- As recommended by the Justice Select Committee, a right to access restorative justice would support in consistently ensuring victims and offenders can make fully informed decisions, guided by trained professionals, about partaking.
- This would also be supported by ringfenced funding to Police and Crime Commissioners to commission restorative justice services.
- “Successful restorative justice outcomes” are currently measured through a narrow lens, whereby unless there has been a meeting between victim and perpetrator – and no reoffending/revictimisation – the restorative justice outcome is not defined as “successful”. In our experience, we see that successful restorative justice outcomes come in a plethora of forms; sometimes all that the victim needs to move on from the impact of crime is a restorative conversation with their restorative justice practitioner.
- There is currently no up-to-date national action plan on restorative justice. The latest action plan has not been updated since 2018. The Victims and Prisoners Bill provides an opportunity to legislate a regularly updated action plan with regard to restorative justice. This would support with raising awareness and addressing the post-code lottery of restorative justice that currently exists.
- The Victims and Prisoners Bill should also mandate the publication of an annual Restorative Justice report on the national action plan progress which is laid before Parliament.
Catch22 proposes that the right to access restorative justice services is included as a right within the Victims Code, and that the victims code itself is included in the bill as primary legislation, rather than the four overarching principals into which the code has been diluted.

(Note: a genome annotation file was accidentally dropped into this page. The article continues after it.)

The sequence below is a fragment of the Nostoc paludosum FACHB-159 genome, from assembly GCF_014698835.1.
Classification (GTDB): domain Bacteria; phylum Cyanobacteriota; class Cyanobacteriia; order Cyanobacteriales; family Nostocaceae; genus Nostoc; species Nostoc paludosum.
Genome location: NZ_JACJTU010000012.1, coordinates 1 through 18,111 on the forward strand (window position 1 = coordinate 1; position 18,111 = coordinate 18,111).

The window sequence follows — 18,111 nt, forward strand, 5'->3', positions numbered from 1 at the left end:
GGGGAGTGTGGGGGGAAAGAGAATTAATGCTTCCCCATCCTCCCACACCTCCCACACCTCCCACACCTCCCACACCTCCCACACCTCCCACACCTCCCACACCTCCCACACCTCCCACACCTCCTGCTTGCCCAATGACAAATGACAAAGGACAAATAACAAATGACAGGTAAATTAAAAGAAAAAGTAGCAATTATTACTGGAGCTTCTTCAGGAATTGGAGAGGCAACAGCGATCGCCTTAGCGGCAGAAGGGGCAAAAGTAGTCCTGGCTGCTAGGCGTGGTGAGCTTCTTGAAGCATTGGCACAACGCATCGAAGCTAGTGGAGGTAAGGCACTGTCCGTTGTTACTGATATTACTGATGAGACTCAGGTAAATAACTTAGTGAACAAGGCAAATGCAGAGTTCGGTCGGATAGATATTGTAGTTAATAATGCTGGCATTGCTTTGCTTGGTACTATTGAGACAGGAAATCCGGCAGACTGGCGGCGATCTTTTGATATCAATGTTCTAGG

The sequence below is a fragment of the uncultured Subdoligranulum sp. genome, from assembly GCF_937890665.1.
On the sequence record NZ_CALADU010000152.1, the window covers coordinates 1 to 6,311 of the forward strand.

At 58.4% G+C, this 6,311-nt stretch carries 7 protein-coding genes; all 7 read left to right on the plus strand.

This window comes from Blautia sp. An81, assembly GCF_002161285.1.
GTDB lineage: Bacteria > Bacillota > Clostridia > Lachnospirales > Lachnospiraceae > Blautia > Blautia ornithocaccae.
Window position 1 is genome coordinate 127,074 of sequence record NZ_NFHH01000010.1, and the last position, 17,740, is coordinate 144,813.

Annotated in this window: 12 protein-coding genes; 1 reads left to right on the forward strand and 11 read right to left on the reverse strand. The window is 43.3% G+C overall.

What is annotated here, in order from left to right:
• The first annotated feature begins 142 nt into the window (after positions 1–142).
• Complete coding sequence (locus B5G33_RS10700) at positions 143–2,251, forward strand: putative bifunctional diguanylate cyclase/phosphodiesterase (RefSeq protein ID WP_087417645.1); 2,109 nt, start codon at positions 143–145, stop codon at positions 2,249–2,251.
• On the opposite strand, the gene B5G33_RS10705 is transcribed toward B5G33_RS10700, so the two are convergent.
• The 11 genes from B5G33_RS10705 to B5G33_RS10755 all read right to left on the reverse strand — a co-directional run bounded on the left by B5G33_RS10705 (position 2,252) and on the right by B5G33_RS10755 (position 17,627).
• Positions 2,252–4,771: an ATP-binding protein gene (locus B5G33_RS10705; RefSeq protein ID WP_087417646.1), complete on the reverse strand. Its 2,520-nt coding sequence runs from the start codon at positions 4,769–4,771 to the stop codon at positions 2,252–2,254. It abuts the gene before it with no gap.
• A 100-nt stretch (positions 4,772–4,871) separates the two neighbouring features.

Catch22 also calls on the Government to improve strategic oversight of Restorative Justice through the inclusion of a regularly updated National Action Plan in the Victims and Prisoners Bill.
2. Duty to Collaborate
Fraud is the highest rising crime type and accounted for 39% of all crimes in 2022. The Office for National Statistics (ONS) reported that approximately 53% of all fraud is now online enabled and estimated that at least 4.6 million fraud offences are taking place in England and Wales each year. A 2019 inspection of the police response to fraud found that the scale of fraud crimes far outstrips the resources allocated to it.
Catch22’s Victim Services, much like many other victim support services, extend support to cover that of fraud. Hertfordshire Beacon’s Fraud Hub was commissioned by Hertfordshire Police and Crime Commissioner David Lloyd, and is a collaboration between Catch22’s Beacon Victim Care Service and Hertfordshire Constabulary.
The Justice Committee heard that:
“Victim Support have identified that the financial cost of fraud to an individual can vary widely, from individuals losing less than £100 to amounts “so severe that they became bankrupt, were made homeless, had to sell their home or business, had to postpone retirement or return to work after retiring, or had to move in with other family members”.
Victim support services with specialism in fraud, like Hertfordshire Beacon, are best placed to support these victims and can work with victims one-to-one while empowering them to know their rights
The impacts of fraud, however, often go beyond financial loss, causing psychological and emotional distress to victims. Consumer organisation Which? has reported that 300– 350 people a week were victims of a fraud that left them in severe emotional distress. It is important to recognise that victims of fraud often require emotional support and mental health services to a greater extent than other crime types.